Rowdy and reckless, 'Beef' not for everyone
By KAREN SHADE World Scene Writer 5/14/2007
Beware or be ready when you step through the doors of the Nightingale Theater on a "Big Beef" night -- you are the star attraction of this sendup of public meetings and forums.
At "Big Beef," the patrons are not an audience in the sense that they observe from afar. They are not separated from what goes on under the spotlight. From the moment a guest lays down that fiver for admission, the show has started.
"Big Beef's" grinning denizens cradling clipboards have a lot of questions to ask to be certain you are seated with your appropriate political and social set, for instance, "How many times a week do you have an orgasm?"
Anyone taken aback by the unapologetic absence of theater's oft-referenced, insular fourth wall might head for the door at that point. However, those curious enough to wait for what happens next will have a lot to tell their friends the next day.
John Q. Public (Joseph Gomez) is the blustering ring leader/moderator of this "meeting" with his wife Vaina (Sara Cruncleton) as clerk at his right and a zoned-out bailiff (Jae Wilson) to his left.
Minutes from the last session are read, nonsensical debates monitored and insult-hurling clowns pummeled with tennis balls by anyone who feels like earning his or her "side" some points to be tallied in the end. Fallen judges who have made news headlines in the last few years (do I have to spell it?) even get in on the hijinks in an unconventional way.
The big-top atmosphere of "Tulsa's demented town hall meeting" (the theater's proclamation) is the surreal side of small-town government presented by a company that, while trying to maintain neutrality, has actually left its commentary on the civic process and society through presentation and material.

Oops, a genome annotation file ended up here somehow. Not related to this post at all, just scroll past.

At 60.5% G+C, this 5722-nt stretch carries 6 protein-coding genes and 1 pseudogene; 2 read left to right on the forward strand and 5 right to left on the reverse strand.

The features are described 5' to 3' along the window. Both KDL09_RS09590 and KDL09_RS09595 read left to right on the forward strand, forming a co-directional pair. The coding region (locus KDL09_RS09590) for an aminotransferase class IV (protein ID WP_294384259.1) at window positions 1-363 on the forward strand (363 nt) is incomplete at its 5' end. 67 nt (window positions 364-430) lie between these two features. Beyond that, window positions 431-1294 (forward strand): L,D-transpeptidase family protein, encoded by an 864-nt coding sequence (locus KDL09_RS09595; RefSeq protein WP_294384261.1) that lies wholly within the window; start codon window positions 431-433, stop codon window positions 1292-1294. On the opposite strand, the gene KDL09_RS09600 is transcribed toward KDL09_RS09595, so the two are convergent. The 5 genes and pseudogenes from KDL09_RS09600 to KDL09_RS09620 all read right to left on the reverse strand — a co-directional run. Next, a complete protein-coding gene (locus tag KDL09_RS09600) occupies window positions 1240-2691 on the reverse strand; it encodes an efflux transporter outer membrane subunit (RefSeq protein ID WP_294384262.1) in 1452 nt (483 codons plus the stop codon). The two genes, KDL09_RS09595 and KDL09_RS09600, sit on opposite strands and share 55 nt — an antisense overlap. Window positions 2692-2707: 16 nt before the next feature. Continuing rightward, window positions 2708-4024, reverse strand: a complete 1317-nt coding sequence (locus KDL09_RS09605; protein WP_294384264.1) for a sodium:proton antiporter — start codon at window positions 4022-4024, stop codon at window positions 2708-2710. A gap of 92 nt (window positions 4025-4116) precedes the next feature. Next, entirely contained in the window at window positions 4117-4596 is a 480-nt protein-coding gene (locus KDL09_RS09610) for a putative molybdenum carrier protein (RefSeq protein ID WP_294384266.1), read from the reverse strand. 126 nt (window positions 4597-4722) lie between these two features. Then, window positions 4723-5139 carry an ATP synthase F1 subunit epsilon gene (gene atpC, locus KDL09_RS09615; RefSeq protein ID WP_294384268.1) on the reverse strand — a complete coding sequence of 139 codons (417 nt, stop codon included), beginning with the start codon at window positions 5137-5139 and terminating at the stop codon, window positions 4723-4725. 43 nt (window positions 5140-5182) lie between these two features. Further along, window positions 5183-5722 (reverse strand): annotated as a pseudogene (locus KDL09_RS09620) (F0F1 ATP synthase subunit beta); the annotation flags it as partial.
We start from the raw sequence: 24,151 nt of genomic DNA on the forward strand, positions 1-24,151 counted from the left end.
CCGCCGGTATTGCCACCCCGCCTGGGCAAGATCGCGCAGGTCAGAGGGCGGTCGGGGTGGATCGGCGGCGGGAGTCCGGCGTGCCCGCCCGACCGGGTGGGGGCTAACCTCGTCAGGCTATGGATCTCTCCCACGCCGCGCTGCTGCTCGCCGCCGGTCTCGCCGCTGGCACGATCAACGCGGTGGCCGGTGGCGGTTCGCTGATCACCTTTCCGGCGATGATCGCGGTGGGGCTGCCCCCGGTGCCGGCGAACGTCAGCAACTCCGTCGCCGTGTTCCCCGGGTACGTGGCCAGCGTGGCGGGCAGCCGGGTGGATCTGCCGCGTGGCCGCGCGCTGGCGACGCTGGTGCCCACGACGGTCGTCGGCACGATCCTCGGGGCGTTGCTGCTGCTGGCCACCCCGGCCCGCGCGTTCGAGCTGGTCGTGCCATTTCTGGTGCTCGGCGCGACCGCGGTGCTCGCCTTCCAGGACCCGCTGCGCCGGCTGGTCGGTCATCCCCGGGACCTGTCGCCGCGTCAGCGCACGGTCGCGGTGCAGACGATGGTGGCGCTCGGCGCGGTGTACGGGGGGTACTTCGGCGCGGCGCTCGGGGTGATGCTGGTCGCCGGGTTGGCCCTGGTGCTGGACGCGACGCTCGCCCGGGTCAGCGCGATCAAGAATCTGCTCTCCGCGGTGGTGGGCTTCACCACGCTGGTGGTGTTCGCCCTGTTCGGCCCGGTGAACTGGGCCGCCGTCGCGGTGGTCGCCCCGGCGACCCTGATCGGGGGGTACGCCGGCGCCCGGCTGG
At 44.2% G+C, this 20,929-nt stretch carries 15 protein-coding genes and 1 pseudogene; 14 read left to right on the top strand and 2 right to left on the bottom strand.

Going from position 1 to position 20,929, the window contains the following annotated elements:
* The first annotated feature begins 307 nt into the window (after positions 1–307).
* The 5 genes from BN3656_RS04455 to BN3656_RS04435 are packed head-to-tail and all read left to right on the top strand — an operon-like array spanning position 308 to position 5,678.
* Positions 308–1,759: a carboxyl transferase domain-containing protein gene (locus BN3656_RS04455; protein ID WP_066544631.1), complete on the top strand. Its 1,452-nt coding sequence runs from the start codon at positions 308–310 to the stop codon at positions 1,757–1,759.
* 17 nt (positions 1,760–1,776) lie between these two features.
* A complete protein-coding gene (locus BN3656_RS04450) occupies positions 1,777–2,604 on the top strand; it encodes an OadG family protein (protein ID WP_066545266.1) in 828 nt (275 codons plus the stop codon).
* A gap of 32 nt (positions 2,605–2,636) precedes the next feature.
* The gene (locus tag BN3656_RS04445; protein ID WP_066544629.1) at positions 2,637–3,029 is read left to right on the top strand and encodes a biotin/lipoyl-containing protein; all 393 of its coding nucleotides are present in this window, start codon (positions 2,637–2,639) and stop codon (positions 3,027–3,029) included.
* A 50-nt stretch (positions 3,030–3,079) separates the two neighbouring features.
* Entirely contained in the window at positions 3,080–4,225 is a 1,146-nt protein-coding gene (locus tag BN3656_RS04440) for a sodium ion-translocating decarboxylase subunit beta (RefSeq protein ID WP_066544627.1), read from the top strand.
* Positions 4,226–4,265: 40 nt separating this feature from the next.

Holding up a mirror to local government, history, religion and social attitudes would have been enough. But this perplexing stage test smacks of the liberal attitude the program attempts to satirize. Lefties take plenty of hits from Mr. Public, but it would seem the conservative identity is preferable to play in the bipartisan playground for parody's sake.
For all its cheekiness, "Big Beef" is just upfront and uncomfortable enough to make you a bit antsy. That energy, coupled with flowing beer, gives anyone loose lips and a willingness to say almost anything they may or may not agree with. One woman (who most likely wasn't drunk, actually) from the audience wearing a name tag reading "Princess" took a stand against the closing of city golf courses for the sake of the rich.
Some Nightingale regular cast members mingled Friday night among the audience. A few actually were part of several scripted sketches presented in the show, but most of them stood by to play the game that is "Big Beef" along with the theater visitors.
Nothing is sacred in this adult forum that is equal parts performance, improvisation, crude comedy and civics lesson -- but then so is life.
The main players get extra points for keeping the show moving. The theater gets points for presenting this experiment in entertainment in the buckle of the Bible Belt. And Pundit the Clown gets points for his outfits, which will not be pictured here.
Deduct points, however, for the fact that theater, even experimental theater, ought to be as engaging as it is reckless -- without the benefit of alcohol.
"Big Beef" continues at 8 p.m. Friday and Saturday at the Nightingale Theater, 1416 E. Fourth St. For tickets, call 633-8666.